Shogun: Total War

From Wikipedia, the free encyclopedia
Jump to: navigation, search
Shogun: Total War
The box art for Shogun: Total War
Developer(s) The Creative Assembly
Publisher(s) Electronic Arts
Sega
Sold-Out Software
Designer(s) Michael Simpson
Composer(s) Jeff van Dyck
Platform(s) Microsoft Windows
Release date(s) 13 June 2000
Genre(s) Turn-based strategy, real-time tactics
Mode(s) Single-player, multiplayer
Distribution CD-ROM (2)

Shogun: Total War is a turn-based strategy and real-time tactics video game developed by The Creative Assembly and published by Electronic Arts for Microsoft Windows personal computers. Released in June 2000, the game became the debut title in The Creative Assembly's Total War series. Set in Japan during Sengoku jidai—the "Warring States" period from the 15th to the beginning of the 17th century—the game has players adopt the leader of a contemporary Japanese clan, attempt to conquer the nation and claim the position of shogun. The turn-based aspect of the game focuses on a map of Japan where military force, religion, diplomacy, espionage and economics all influence the player's actions, whilst battles are fought in a 3D real-time mode. Sun Tzu's The Art of War is central to the game; its precepts quoted often and its strategies recommended.

Announced in early 1999, Shogun: Total War was The Creative Assembly's first high business risk product; previous products had involved creating video games for the EA Sports brand. The game was initially conceived as a real-time strategy "B-title" powered by 2D computer graphics following the popularisation of the genre through titles such as Command & Conquer. However, proliferation of 3D video cards amongst consumers led to a transition to 3D graphics. Through the course of development, Shogun: Total War evolved into a real-time tactics game with a focus on historical authenticity; military historian Stephen Turnbull advised The Creative Assembly in this regard. The turn-based campaign map was added to include context for the real-time battles.

Shogun: Total War was well received critically, though complaints surfaced regarding glitches in the game. The game holds scores of 84% and 87% on the review aggregator sites Metacritic and GameRankings respectively. An expansion pack, The Mongol Invasion, followed in August 2001, adding a playable version of the Mongol invasions of Japan. The game's positive reception and sales paved the way for the development of successive Total War releases set in different times and regions. Total War: Shogun 2 is a sequel which returns to the Sengoku period albeit with all the improvements in graphical technology and gameplay since the first game. It was announced in June 2010[1] and released in March 2011.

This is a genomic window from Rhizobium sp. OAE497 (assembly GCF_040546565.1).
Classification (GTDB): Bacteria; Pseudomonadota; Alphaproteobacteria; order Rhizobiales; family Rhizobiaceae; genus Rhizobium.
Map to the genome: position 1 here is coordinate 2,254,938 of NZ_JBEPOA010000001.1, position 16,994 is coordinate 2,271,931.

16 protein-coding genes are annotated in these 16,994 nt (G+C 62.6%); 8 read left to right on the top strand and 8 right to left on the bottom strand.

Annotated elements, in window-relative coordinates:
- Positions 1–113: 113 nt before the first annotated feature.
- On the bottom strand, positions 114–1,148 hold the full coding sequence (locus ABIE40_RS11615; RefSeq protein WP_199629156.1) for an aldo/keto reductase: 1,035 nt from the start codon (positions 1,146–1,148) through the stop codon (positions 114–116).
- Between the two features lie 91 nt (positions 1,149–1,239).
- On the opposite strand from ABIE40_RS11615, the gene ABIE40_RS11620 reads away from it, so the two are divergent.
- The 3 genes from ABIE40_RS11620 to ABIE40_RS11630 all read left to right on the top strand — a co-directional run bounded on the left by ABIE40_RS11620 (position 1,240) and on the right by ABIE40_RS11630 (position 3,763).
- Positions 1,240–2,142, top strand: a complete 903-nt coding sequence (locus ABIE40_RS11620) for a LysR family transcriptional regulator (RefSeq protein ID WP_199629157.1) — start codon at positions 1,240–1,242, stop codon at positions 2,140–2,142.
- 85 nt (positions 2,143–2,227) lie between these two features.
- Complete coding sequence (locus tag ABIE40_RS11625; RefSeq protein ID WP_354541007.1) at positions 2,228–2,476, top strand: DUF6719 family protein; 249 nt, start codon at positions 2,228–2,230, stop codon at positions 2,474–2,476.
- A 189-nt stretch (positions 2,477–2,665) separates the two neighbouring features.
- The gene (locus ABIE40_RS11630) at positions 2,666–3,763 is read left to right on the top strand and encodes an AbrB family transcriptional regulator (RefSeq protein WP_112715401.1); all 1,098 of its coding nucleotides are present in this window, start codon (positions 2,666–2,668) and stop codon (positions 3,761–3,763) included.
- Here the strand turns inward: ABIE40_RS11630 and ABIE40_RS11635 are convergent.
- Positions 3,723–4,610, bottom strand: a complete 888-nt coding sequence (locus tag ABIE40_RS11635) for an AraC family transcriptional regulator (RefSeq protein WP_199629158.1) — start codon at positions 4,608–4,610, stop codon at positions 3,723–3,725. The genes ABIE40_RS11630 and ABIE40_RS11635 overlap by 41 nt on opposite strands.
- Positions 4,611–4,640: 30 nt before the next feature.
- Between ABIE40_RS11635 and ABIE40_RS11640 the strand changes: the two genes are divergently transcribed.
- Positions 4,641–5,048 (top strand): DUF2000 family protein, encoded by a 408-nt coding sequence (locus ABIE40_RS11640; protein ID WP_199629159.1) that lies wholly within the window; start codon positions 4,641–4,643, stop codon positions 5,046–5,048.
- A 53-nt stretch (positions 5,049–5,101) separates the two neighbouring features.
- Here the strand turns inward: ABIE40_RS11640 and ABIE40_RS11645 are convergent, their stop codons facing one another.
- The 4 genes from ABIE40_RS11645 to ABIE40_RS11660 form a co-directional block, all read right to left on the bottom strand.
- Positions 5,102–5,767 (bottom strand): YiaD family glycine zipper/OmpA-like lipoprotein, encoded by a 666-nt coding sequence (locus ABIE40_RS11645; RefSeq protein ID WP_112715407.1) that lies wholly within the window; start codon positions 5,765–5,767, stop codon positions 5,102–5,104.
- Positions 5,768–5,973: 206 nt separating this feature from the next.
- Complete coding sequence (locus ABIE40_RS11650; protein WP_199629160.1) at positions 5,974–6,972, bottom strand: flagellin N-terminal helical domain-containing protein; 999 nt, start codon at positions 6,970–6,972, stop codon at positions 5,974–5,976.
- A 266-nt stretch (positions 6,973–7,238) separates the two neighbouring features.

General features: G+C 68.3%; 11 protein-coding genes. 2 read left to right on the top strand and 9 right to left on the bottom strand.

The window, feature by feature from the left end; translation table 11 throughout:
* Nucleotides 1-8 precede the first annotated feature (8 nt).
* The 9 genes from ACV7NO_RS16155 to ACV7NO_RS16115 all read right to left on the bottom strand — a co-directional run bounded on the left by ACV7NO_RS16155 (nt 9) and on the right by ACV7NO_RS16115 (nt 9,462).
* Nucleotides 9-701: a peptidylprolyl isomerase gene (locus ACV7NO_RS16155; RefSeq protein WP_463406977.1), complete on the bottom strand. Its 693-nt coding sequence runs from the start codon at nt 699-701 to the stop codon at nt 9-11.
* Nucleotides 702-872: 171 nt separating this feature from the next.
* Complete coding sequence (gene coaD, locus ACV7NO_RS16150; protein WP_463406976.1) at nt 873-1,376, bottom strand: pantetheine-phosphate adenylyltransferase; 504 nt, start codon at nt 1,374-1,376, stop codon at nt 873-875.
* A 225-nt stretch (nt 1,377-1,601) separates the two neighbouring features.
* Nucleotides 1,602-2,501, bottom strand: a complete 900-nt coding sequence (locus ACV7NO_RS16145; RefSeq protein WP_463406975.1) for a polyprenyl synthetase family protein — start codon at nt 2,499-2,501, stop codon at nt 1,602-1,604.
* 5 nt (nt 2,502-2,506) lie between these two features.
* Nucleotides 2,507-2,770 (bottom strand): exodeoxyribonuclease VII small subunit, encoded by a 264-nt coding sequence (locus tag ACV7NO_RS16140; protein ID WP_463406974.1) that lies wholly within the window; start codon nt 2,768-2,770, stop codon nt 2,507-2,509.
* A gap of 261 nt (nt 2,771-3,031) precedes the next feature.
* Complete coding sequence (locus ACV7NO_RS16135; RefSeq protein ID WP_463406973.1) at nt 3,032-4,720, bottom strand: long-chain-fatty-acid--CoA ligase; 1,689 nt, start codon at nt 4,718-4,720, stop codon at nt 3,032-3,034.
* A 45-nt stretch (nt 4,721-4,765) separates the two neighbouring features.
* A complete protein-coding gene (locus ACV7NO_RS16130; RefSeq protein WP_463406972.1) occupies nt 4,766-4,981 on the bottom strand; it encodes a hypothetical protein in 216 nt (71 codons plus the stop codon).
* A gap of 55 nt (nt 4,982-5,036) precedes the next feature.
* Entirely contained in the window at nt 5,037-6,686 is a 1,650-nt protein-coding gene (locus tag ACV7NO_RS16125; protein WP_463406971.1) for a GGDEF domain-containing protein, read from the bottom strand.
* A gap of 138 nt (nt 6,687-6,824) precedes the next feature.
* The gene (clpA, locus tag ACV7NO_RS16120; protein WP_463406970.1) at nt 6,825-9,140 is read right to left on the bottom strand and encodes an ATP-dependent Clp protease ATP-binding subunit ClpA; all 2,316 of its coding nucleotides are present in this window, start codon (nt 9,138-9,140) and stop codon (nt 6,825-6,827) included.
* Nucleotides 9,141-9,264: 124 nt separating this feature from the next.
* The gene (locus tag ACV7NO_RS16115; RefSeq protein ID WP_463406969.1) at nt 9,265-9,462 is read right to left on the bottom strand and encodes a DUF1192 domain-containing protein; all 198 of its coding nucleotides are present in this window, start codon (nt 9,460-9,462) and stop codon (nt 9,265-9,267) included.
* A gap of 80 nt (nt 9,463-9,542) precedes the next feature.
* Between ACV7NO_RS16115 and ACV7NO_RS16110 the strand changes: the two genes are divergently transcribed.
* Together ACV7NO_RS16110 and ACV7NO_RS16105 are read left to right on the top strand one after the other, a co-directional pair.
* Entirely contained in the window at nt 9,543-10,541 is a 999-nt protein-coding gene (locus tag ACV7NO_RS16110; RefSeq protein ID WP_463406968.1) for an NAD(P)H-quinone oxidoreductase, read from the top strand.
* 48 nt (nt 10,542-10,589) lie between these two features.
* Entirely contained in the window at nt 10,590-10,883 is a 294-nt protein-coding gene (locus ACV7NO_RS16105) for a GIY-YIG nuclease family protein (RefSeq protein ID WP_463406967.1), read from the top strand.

Gameplay[edit]

Shogun: Total War is focused on samurai warfare in the Sengoku period of Japanese history, which lasted from the mid-15th century to the beginning of the 17th century. The game puts the player in the position of a Japanese daimyo with the objective of conquering Japan through military might, diplomacy, espionage, trade, and religion - thereby taking the position of shogun. Shogun incorporates two main areas of play: The turn-based campaign map is where the player moves their armies, conducts diplomacy, builds the infrastructure of their provinces and performs various other tasks necessary to run their faction. The real-time element of the game allows the player to assume command of one of their armies and personally direct the course of any battles that take place.

The game consists of seven factions which the player can choose to play as each one of Japan's historical clans. The island of Kyūshū and the southwest end of Honshū incorporates the Shimazu, Mōri and Takeda clans, while the Oda and Imagawa clans control the central parts of Honshū. The northern parts of Honshū are home to the Uesugi and Hōjō clans. While each clan has access to the same broad units and technology and begins the game with roughly the same amount of land, each clan has a specific advantage in a particular area. For instance, the Imagawa clan trains more efficient espionage agents, while the Takeda clan can produce higher quality cavalry, etc.. Smaller, independent factions are represented as rebel clans and rōnin.